|Need for the Project|
Employment rates are declining for persons with disabilities (Stapleton & Burkhauser, 2003). Only 3 out of every 10 individuals with disabilities are working full- or part-time, and two thirds of individuals who are not working would like to be working, according to the National Organization on Disability and Louis Harris & Associates (2000). The more severe the disability, the less likely a person is to be employed. People without severe disabilities are 8 times more likely to be employed than people with very severe disabilities (N.O.D., 2000).
Individuals with ASD are among those within the disability community least likely to be employed (Dew & Alan, 2007; Cameto, et al., 2003); according to Cameto, et al., (2003), only 15 percent of persons with autism are employed. Although a number of external factors, from market trends to employer discrimination, can impact employment outcomes (Hernandez, et al., 2006), employment outcomes can be improved by addressing specific behaviors common among people with ASD
The Institute on Rehabilitation Issues on ASD (Dew & Alan, 2007) identified a number of characteristics of the current vocational rehabilitation service delivery system that present barriers to successful employment outcomes for persons with ASD: Vocational rehabilitation counselors' involvement with public schools often does not begin until the student with ASD is about to graduate. Few VR counselors have training or experience in working with people with ASD. Vocational rehabilitation services are oriented around seeking successful closure (Status 26) as efficiently, effectively, and quickly as possible. A consumer with ASD, however, often needs long-term support without which employment placements would be lost. There is a severe shortage of agencies that provide specialized services for adults with ASD.
Few supported employment job coaches have the specialized knowledge and skills needed to effectively support persons with ASD in employment settings. Research information describing best practices for facilitating the employment of persons with ASD is extremely limited.
Pathways to Competitive Employment
Many consumers, advocates, and scholars emphasize the relevance and social benefit of integrated work settings, as opposed to segregated settings such as sheltered workshops. Integrated work settings are consistent with full community inclusion and the opportunity for people with disabilities to interact on an equal basis with non-disabled individuals, other than the service providers or VR counselors who are assisting the consumer (Wehman, 2006c). Successful competitive employment outcomes for people with ASD were once perceived to be highly unlikely (Mawhood & Howlin, 1999; Nesbitt, 2000). Today, however, given new technologies and other supports to assist people with ASD in competitive employment settings, more are being successful as shown in recent RSA data regarding Status 26 closures. New research is showing that growing numbers of individuals with ASD can work in a variety of community-based businesses and industries (Schaller & Yang, 2005; Boeltzig, Timmons, & Butterworth, 2008). However, the vast majority of people with ASD remain unemployed (Dew & Alan, 2007).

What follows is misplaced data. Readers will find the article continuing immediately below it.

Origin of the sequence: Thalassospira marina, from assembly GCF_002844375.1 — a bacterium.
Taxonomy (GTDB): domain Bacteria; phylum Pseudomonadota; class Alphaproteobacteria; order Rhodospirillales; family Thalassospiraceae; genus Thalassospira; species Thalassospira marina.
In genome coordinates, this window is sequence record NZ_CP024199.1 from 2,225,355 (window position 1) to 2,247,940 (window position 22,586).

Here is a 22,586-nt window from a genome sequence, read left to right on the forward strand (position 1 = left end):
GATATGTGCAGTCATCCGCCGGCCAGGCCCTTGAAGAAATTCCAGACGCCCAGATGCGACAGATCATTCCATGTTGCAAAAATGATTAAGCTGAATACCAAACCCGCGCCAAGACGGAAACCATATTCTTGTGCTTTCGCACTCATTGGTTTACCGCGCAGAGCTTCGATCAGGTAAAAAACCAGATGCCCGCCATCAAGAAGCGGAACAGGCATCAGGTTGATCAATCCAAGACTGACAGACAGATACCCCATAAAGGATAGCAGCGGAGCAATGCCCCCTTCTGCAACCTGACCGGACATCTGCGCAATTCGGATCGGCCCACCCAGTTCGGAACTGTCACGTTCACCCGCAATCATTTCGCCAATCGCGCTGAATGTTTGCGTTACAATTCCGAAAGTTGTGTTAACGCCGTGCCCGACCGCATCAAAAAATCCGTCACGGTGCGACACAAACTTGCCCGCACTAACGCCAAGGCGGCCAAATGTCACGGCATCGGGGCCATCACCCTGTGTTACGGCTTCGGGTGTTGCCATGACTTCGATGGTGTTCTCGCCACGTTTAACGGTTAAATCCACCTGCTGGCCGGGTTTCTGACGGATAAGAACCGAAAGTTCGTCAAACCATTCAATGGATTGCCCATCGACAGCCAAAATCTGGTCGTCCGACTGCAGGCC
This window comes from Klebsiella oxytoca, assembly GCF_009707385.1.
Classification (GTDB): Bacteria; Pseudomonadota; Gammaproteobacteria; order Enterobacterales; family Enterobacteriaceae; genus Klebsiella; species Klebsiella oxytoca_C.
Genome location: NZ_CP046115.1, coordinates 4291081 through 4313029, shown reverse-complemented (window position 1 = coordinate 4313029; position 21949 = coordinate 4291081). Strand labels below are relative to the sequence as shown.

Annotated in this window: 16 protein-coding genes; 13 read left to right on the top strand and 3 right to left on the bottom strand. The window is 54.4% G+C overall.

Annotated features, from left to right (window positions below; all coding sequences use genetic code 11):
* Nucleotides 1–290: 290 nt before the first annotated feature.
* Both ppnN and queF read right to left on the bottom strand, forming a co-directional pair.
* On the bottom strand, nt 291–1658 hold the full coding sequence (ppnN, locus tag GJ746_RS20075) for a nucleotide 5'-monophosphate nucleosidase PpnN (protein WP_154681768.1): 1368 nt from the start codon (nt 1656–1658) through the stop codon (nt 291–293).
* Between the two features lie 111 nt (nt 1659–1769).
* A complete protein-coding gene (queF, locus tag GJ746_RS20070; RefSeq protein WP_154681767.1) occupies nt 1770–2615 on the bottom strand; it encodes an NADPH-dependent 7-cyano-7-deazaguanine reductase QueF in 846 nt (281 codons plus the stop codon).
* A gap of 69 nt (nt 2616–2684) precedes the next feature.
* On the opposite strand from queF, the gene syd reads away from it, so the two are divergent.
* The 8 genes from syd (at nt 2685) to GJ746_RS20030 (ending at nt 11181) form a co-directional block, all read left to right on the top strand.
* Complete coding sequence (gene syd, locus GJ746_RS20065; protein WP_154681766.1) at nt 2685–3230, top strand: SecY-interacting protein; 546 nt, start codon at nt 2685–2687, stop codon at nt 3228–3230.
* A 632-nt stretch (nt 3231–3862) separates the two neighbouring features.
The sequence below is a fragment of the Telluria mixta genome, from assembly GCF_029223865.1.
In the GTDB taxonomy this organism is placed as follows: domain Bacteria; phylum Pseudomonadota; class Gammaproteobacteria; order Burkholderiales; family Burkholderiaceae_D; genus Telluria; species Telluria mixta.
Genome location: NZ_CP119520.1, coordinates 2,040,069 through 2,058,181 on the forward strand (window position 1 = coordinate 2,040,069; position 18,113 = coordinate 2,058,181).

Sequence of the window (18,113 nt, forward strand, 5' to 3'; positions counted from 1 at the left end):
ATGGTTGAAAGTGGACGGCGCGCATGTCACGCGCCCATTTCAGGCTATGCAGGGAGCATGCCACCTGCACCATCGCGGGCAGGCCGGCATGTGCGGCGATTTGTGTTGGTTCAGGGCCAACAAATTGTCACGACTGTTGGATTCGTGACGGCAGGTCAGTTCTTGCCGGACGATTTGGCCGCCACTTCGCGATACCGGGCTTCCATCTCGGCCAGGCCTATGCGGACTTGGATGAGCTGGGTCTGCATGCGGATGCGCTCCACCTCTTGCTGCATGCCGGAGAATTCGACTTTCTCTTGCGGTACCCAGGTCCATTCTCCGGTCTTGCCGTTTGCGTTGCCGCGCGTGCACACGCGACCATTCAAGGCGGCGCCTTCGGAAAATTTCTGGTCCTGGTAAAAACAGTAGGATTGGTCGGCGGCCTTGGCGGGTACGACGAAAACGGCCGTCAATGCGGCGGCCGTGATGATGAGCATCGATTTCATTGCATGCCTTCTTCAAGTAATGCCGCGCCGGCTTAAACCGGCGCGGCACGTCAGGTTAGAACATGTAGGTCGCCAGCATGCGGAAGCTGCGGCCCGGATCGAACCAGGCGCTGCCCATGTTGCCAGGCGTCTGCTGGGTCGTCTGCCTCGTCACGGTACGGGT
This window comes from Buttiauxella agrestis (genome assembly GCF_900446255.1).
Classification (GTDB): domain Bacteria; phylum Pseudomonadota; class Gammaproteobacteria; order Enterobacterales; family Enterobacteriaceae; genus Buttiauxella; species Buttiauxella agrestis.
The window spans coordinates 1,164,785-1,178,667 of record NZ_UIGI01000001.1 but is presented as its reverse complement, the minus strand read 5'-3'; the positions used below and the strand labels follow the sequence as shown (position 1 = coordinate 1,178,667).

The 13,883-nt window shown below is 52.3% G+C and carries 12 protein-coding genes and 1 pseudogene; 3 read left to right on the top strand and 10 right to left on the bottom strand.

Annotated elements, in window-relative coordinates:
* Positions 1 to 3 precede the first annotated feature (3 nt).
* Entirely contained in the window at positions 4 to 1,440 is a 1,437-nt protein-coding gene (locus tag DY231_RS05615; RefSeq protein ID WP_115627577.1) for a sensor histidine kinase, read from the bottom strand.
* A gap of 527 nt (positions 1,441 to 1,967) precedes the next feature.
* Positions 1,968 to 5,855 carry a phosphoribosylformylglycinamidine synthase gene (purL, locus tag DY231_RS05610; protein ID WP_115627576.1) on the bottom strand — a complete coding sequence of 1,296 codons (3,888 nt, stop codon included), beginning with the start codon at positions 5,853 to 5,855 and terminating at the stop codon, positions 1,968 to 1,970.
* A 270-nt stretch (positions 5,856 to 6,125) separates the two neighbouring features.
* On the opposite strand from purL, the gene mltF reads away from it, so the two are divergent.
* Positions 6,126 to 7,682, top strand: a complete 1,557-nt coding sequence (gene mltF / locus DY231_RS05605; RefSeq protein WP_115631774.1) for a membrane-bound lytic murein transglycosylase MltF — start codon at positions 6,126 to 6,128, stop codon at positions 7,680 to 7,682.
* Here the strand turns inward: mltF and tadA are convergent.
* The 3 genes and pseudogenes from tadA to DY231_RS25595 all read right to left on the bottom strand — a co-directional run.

Addressing the Need
The mission of the Vocational Rehabilitation and Autism Spectrum Disorders project is to conduct high quality research and knowledge translation activities to improve employment services and outcomes for consumers with autism spectrum disorders (ASD). The Vocational Rehabilitation and Autism Spectrum Disorders project will accomplish its goals by examining and addressing the factors and service delivery approaches that are predictive of employment success.
Boeltzig, H., Timmons, J.C., & Butterworth, J. (2008). Entering work: Employment outcomes of people with developmental disabilities. International Journal of Rehabilitation Research, 31(3),217-223.
Cameto, R., Marder, C., Wagner, M., & Cardoso, D. (2003). Youth employment. NLTS2 DataBrief, 2(2), 1-6.
Dew, D. W., & Alan, G. M. (Eds.). (2007). Rehabilitation of individuals with Autism Spectrum Disorders (Institute on Rehabilitation Issues Monograph no. 32). Washington, DC: The George Washington University, Center for Rehabilitation Counseling Research and Education.
Hernandez, B., Cometa, M. J., Rosen, J., Velcoff, J., Schober, D., & Luna, R. D. (2006). Perspectives of people with disabilities on employment, vocational rehabilitation, and the Ticket to Work program. Journal of Vocational Rehabilitation, 27(3), 191-201.
Mawhood, L., & Howlin, P. (1999). The outcome of a supported employment scheme for high functioning adults with autism or Asperger syndrome. Autism, 3(3), 229-254.
National Organization on Disability. (2000). Employment rates of people with disabilities. Excerpted from the N.O.D./Harris 2000 survey of Americans with disabilities. Washington, DC: Louis Harris & Associates.
Nesbitt, S. (2000). Why and why not? Factors influencing employment for individuals with Asperger syndrome. Autism, 4(4), 357-369.
Schaller, J. & Yang, N. K. (2005). Competitive employment for people with autism: Correlates of successful closure in competitive and supported employment. Rehabilitation Counseling Bulletin, 49(1), 4-16.
Stapleton, D. C., & Burkhauser, R. V. (Eds.). (2003). The decline in employment of people with disabilities: A policy puzzle. Kalamazoo, MI: W.E. Upjohn Institute for Employment Research.
Wehman, P. (2006c). Transition: The bridge from youth to adulthood. In P. Wehman, Life beyond the classroom, pp. 3-39. Baltimore: Paul H. Brookes.